Miriam and Ira D. Wallach Division of Art, Prints, and Photographs.

Brilliant futures require institutions to support them, and as Garland made his way to Chicago he set about the work of building Chicago’s literary public sphere. Even before settling in Chicago, he joined the group of writers and artists who called themselves “The Little Room;” not long thereafter, he teamed up with Chicago sculptor Lorado Taft to found the Central Art Association; and the pair tried again when they worked to found the artists’ retreat at the Eagle’s Nest Art Camp. Later years brought ever-renewed efforts: The Cliff Dwellers Club, the Chicago Theater Society, and the Society of Midland Authors all owed their existence, at least in part, to Garland’s indefatigable enthusiasm. Garland’s longtime friend, the writer Henry Blake Fuller, observed all this activity with amusement, labeling the one-time homesteader a “club carpenter and joiner.” [3] Like Fields’s invitation, Fuller’s characterization had more than a little mockery in it, along with some friendly worry; Fuller was concerned that, with all this organization-building, Garland was squandering energies better directed toward his own creative writing.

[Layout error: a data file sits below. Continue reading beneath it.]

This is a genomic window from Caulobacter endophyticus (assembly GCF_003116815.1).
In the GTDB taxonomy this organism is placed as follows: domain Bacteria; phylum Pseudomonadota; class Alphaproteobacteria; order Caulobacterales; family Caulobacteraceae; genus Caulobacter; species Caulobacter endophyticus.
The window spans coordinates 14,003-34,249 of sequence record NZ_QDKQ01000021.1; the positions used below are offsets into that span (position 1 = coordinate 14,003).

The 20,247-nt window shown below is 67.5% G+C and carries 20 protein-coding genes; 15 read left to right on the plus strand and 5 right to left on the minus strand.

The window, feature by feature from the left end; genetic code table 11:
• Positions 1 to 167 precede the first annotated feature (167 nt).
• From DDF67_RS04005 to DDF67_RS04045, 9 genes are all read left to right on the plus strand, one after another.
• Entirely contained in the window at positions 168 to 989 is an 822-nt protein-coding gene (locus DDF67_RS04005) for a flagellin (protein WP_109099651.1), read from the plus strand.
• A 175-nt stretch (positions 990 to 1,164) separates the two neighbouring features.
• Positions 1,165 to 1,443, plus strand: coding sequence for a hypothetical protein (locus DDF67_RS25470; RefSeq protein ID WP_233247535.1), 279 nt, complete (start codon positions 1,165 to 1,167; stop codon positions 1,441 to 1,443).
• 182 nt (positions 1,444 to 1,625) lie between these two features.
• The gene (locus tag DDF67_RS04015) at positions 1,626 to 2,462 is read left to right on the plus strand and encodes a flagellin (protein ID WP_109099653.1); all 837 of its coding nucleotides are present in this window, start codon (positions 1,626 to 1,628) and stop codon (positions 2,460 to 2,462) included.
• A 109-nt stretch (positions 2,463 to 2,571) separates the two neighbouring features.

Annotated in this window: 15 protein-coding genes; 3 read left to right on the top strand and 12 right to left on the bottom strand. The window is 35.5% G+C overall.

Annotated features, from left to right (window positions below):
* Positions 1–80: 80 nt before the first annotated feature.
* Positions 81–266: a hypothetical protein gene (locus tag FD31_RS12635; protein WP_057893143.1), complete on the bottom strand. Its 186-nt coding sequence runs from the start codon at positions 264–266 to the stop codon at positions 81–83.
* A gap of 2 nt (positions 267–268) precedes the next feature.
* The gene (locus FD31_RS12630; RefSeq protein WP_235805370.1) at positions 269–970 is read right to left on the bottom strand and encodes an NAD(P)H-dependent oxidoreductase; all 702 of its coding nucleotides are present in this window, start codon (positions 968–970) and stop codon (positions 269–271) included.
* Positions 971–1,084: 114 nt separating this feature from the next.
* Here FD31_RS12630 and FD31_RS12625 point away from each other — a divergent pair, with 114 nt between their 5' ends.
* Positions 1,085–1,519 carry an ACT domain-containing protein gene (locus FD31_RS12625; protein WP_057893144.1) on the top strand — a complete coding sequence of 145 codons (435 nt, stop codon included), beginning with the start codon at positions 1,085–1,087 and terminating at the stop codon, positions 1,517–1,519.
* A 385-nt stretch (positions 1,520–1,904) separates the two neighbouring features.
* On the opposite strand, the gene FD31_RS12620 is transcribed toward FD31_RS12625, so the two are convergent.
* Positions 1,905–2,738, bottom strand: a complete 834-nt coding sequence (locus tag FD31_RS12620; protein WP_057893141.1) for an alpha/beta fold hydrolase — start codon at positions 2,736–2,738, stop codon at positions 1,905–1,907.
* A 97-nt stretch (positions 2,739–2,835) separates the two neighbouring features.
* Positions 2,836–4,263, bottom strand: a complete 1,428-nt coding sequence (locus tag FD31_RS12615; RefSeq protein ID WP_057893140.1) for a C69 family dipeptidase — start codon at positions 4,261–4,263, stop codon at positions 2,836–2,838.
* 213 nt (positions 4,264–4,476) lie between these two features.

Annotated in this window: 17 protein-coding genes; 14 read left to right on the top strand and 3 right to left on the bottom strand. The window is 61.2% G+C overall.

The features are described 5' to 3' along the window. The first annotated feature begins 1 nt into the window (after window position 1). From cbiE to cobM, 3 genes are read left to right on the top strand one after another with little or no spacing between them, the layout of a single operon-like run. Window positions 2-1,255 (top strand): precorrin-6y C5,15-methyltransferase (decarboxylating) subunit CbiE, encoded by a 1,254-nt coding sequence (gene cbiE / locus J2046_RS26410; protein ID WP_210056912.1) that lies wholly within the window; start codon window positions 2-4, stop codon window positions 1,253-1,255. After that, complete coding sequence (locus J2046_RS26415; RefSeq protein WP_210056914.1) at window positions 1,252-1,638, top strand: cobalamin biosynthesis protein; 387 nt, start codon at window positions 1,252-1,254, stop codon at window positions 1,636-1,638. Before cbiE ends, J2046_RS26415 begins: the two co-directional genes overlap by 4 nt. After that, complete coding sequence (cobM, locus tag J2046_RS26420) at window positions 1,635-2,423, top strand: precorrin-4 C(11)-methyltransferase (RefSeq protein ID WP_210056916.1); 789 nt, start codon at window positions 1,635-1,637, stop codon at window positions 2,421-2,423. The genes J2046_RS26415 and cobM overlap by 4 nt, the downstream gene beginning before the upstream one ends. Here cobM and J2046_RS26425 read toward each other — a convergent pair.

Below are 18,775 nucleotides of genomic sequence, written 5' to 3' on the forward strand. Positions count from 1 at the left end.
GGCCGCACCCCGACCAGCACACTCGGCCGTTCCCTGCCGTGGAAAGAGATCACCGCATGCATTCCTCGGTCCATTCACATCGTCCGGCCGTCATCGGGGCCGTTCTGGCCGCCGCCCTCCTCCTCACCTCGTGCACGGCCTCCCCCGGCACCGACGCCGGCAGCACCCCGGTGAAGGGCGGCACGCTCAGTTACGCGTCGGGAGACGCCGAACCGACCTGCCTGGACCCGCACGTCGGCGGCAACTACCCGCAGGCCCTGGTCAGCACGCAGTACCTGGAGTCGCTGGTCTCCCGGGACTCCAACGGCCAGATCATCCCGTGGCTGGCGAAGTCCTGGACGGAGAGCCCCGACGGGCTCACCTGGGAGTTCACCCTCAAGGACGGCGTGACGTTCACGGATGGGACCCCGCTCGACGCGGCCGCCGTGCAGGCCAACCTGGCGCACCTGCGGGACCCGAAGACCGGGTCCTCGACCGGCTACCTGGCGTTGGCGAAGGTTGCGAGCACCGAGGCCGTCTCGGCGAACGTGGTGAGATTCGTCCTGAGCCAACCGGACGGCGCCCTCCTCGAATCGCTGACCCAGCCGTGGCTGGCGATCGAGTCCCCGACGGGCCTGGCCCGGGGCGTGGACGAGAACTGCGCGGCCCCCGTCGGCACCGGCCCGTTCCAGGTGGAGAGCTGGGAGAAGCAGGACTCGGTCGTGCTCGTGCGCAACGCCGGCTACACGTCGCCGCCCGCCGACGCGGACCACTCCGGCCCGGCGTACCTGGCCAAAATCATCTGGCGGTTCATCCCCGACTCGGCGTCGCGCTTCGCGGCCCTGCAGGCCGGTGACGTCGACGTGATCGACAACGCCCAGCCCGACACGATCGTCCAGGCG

Not all the futures imagined in early 1890s Chicago came to pass. The Exposition ran its course; a year later much of the fairgrounds burned; The Chap-Book folded; Stone and Kimball parted ways. By the time the nineteenth century was coming to its end, it was becoming clear that the routes of modernity passed through but did not terminate in Chicago. Garland himself left Chicago in 1916, complaining of how much, in retrospect, he “resented its journalistic trend, its second-rate literary and art criticism, and its insistence on bigness rather than fineness.” [4] At that moment, he probably agreed with Fuller that his efforts on behalf of Chicago had been misspent. But though no one, for at least a decade, took up Garland on his idea of “modernism,” many ideas Garland had brashly labeled “literary prophecies” did, in fact, come true. To a large degree, American modernism would take modernity itself as a measure of literary value; and to a large degree, the most prominent works of American modernism took regional forms. (One thinks, of course, of Faulkner’s “Yoknapatawpha County” or Leon Forrest’s Chicagoan “Forest County,” but also of the submerged and alienated Midwest backgrounds of novels like The Great Gatsby.) And Garland’s Chicago boosterism was probably ingredient to the emergence of these literary futures. All jesting aside, some of the organizations he sponsored still exist today; others, as Garland hoped, played important roles in supporting artists and building readerships and audiences at a formative moment in the early twentieth century.